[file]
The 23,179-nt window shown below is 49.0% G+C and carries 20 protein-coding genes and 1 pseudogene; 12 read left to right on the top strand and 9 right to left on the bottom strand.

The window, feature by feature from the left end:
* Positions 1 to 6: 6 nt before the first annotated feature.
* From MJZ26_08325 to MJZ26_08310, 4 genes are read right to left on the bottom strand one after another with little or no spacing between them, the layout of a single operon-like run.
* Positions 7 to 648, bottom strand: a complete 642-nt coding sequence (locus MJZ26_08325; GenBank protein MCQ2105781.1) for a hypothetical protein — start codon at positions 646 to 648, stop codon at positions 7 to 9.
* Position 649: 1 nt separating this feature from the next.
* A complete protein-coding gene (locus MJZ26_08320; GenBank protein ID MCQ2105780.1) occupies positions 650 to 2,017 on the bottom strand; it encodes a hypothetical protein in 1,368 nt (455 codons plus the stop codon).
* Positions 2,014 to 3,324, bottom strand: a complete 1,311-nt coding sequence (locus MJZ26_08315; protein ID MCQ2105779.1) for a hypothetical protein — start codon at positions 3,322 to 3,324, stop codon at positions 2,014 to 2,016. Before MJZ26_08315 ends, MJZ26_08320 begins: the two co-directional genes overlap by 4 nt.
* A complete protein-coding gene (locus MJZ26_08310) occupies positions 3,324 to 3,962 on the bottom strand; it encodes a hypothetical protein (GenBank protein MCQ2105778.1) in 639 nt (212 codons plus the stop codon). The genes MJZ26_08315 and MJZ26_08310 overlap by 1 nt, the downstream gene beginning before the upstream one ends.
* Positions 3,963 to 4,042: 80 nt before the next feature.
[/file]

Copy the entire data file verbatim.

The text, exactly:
The 23,179-nt window shown below is 49.0% G+C and carries 20 protein-coding genes and 1 pseudogene; 12 read left to right on the top strand and 9 right to left on the bottom strand.

The window, feature by feature from the left end:
* Positions 1 to 6: 6 nt before the first annotated feature.
* From MJZ26_08325 to MJZ26_08310, 4 genes are read right to left on the bottom strand one after another with little or no spacing between them, the layout of a single operon-like run.
* Positions 7 to 648, bottom strand: a complete 642-nt coding sequence (locus MJZ26_08325; GenBank protein MCQ2105781.1) for a hypothetical protein — start codon at positions 646 to 648, stop codon at positions 7 to 9.
* Position 649: 1 nt separating this feature from the next.
* A complete protein-coding gene (locus MJZ26_08320; GenBank protein ID MCQ2105780.1) occupies positions 650 to 2,017 on the bottom strand; it encodes a hypothetical protein in 1,368 nt (455 codons plus the stop codon).
* Positions 2,014 to 3,324, bottom strand: a complete 1,311-nt coding sequence (locus MJZ26_08315; protein ID MCQ2105779.1) for a hypothetical protein — start codon at positions 3,322 to 3,324, stop codon at positions 2,014 to 2,016. Before MJZ26_08315 ends, MJZ26_08320 begins: the two co-directional genes overlap by 4 nt.
* A complete protein-coding gene (locus MJZ26_08310) occupies positions 3,324 to 3,962 on the bottom strand; it encodes a hypothetical protein (GenBank protein MCQ2105778.1) in 639 nt (212 codons plus the stop codon). The genes MJZ26_08315 and MJZ26_08310 overlap by 1 nt, the downstream gene beginning before the upstream one ends.
* Positions 3,963 to 4,042: 80 nt before the next feature.